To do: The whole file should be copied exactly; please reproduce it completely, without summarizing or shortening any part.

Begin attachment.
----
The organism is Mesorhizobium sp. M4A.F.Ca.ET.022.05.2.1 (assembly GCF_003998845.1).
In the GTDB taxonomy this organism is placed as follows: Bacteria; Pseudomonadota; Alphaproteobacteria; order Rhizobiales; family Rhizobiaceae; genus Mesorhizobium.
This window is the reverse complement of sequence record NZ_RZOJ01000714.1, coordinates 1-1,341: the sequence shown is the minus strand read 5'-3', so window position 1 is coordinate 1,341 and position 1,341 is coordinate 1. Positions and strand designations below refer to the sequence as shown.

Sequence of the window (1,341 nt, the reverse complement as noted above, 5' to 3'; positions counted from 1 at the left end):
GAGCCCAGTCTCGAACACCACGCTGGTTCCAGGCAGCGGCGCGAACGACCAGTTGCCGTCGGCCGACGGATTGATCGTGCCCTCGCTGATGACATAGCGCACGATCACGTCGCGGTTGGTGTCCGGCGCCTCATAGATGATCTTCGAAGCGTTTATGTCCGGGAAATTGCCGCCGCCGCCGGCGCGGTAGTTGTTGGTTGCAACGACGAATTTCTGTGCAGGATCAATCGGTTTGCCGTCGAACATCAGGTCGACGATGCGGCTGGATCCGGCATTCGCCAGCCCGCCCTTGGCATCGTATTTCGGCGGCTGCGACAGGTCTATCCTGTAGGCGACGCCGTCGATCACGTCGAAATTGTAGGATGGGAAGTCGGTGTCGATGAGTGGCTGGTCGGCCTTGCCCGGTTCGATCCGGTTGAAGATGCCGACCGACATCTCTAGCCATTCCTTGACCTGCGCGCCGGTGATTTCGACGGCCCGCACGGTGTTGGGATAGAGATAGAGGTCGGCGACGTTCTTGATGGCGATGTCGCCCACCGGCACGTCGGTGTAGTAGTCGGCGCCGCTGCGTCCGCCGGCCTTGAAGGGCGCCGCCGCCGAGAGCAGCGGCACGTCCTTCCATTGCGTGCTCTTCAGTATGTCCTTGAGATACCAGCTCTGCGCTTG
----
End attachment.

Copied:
The organism is Mesorhizobium sp. M4A.F.Ca.ET.022.05.2.1 (assembly GCF_003998845.1).
In the GTDB taxonomy this organism is placed as follows: Bacteria; Pseudomonadota; Alphaproteobacteria; order Rhizobiales; family Rhizobiaceae; genus Mesorhizobium.
This window is the reverse complement of sequence record NZ_RZOJ01000714.1, coordinates 1-1,341: the sequence shown is the minus strand read 5'-3', so window position 1 is coordinate 1,341 and position 1,341 is coordinate 1. Positions and strand designations below refer to the sequence as shown.

Sequence of the window (1,341 nt, the reverse complement as noted above, 5' to 3'; positions counted from 1 at the left end):
GAGCCCAGTCTCGAACACCACGCTGGTTCCAGGCAGCGGCGCGAACGACCAGTTGCCGTCGGCCGACGGATTGATCGTGCCCTCGCTGATGACATAGCGCACGATCACGTCGCGGTTGGTGTCCGGCGCCTCATAGATGATCTTCGAAGCGTTTATGTCCGGGAAATTGCCGCCGCCGCCGGCGCGGTAGTTGTTGGTTGCAACGACGAATTTCTGTGCAGGATCAATCGGTTTGCCGTCGAACATCAGGTCGACGATGCGGCTGGATCCGGCATTCGCCAGCCCGCCCTTGGCATCGTATTTCGGCGGCTGCGACAGGTCTATCCTGTAGGCGACGCCGTCGATCACGTCGAAATTGTAGGATGGGAAGTCGGTGTCGATGAGTGGCTGGTCGGCCTTGCCCGGTTCGATCCGGTTGAAGATGCCGACCGACATCTCTAGCCATTCCTTGACCTGCGCGCCGGTGATTTCGACGGCCCGCACGGTGTTGGGATAGAGATAGAGGTCGGCGACGTTCTTGATGGCGATGTCGCCCACCGGCACGTCGGTGTAGTAGTCGGCGCCGCTGCGTCCGCCGGCCTTGAAGGGCGCCGCCGCCGAGAGCAGCGGCACGTCCTTCCATTGCGTGCTCTTCAGTATGTCCTTGAGATACCAGCTCTGCGCTTG